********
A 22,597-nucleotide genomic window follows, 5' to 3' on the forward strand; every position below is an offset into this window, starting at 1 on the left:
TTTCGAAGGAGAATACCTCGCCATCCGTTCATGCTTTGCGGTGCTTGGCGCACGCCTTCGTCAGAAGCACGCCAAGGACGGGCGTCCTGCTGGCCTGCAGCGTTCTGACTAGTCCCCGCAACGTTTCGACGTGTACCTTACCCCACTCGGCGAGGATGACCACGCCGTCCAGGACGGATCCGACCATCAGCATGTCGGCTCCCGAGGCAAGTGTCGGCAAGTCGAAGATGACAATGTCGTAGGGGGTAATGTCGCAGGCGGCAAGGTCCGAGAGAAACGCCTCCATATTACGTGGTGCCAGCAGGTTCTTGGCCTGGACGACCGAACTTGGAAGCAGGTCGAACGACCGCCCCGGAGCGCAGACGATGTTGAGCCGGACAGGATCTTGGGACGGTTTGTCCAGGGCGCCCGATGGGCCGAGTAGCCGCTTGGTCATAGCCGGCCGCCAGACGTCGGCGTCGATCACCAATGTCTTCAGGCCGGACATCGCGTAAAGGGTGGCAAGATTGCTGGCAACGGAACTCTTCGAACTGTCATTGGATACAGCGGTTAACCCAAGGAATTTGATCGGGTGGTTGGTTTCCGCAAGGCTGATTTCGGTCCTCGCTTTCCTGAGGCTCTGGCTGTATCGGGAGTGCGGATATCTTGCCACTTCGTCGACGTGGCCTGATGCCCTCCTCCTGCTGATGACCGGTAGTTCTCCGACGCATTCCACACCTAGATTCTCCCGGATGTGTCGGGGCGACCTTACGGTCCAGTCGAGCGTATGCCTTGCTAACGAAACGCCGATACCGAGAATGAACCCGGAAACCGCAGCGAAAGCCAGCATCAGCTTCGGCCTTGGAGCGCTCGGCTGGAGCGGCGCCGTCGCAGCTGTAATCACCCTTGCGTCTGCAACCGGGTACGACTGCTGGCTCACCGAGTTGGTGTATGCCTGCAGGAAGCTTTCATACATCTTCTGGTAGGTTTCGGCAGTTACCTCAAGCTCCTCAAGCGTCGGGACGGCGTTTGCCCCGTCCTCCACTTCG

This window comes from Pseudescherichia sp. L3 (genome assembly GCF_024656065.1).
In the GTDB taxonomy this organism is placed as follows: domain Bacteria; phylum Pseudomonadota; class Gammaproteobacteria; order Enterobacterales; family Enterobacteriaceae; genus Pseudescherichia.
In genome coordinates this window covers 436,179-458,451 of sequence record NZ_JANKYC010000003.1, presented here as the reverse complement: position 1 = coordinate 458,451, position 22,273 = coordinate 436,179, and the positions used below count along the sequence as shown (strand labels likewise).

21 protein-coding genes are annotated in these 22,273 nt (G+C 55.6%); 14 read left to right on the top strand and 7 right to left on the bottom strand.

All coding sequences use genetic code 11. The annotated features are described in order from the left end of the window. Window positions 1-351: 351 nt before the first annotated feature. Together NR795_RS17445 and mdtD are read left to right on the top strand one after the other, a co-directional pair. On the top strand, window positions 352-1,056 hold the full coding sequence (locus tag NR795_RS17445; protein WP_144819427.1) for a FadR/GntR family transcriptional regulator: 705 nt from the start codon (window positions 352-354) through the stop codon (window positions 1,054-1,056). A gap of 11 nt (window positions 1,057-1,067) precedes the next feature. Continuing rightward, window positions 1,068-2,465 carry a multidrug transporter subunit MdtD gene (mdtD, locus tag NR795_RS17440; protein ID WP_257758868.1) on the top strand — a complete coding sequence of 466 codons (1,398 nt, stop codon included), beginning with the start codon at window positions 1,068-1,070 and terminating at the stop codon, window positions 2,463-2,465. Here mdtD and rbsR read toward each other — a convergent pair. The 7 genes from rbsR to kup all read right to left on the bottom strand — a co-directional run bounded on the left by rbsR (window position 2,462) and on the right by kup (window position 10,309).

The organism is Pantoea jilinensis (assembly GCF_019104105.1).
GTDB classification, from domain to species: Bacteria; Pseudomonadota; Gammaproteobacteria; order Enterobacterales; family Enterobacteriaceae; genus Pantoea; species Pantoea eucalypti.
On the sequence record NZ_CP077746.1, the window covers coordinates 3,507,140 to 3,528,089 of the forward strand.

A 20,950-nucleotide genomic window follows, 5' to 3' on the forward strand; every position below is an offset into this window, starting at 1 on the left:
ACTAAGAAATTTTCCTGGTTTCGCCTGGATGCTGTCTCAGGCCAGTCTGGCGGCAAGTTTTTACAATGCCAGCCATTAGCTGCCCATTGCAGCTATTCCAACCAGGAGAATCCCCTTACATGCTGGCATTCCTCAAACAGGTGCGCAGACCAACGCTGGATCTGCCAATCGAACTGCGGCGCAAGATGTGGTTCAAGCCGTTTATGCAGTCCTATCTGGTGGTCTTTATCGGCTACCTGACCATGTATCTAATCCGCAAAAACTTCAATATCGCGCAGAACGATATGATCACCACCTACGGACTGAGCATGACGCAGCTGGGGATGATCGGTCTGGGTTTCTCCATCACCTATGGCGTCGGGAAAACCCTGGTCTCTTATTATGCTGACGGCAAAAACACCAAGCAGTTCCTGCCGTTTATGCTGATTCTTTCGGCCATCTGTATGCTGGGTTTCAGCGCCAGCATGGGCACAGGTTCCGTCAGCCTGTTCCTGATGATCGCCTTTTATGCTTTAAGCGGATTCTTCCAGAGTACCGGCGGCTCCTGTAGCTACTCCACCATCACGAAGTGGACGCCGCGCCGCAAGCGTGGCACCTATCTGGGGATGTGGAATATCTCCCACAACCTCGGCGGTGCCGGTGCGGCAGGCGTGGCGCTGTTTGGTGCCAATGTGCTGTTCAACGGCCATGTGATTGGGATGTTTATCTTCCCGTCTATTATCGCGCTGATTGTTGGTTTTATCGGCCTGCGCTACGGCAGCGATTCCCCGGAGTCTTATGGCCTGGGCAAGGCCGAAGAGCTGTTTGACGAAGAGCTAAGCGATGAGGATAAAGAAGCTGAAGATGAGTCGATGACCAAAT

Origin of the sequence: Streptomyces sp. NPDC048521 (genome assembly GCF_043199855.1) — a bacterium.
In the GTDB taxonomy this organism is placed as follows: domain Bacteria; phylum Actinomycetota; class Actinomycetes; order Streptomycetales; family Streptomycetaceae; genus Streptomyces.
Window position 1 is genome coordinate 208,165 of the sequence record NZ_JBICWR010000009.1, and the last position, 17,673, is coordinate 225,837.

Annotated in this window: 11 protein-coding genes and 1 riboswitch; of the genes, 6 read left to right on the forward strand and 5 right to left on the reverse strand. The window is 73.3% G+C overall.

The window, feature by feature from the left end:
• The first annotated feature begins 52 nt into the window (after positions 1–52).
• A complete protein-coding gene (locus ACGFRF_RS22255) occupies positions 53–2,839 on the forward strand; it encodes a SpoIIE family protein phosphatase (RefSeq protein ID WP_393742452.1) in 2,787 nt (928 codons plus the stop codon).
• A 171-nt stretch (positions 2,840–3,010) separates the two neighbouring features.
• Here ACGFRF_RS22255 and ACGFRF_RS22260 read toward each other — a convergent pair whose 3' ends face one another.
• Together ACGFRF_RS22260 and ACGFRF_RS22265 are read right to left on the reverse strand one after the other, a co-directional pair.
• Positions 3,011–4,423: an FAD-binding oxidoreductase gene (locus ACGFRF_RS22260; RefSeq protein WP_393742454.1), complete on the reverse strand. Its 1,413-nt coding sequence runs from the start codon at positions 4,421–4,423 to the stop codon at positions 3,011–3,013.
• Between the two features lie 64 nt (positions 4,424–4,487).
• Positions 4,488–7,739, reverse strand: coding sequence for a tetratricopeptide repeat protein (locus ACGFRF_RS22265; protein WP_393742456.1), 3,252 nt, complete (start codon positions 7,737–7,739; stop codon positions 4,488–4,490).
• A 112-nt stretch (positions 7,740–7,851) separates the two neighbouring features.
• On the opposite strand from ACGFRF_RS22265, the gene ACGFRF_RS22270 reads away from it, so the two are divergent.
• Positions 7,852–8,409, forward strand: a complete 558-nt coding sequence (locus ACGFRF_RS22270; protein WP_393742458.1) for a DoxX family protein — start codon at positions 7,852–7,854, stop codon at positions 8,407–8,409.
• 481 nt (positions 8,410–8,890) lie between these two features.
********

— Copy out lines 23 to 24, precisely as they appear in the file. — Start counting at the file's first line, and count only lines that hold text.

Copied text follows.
• Positions 3,011–4,423: an FAD-binding oxidoreductase gene (locus ACGFRF_RS22260; RefSeq protein WP_393742454.1), complete on the reverse strand. Its 1,413-nt coding sequence runs from the start codon at positions 4,421–4,423 to the stop codon at positions 3,011–3,013.
• Between the two features lie 64 nt (positions 4,424–4,487).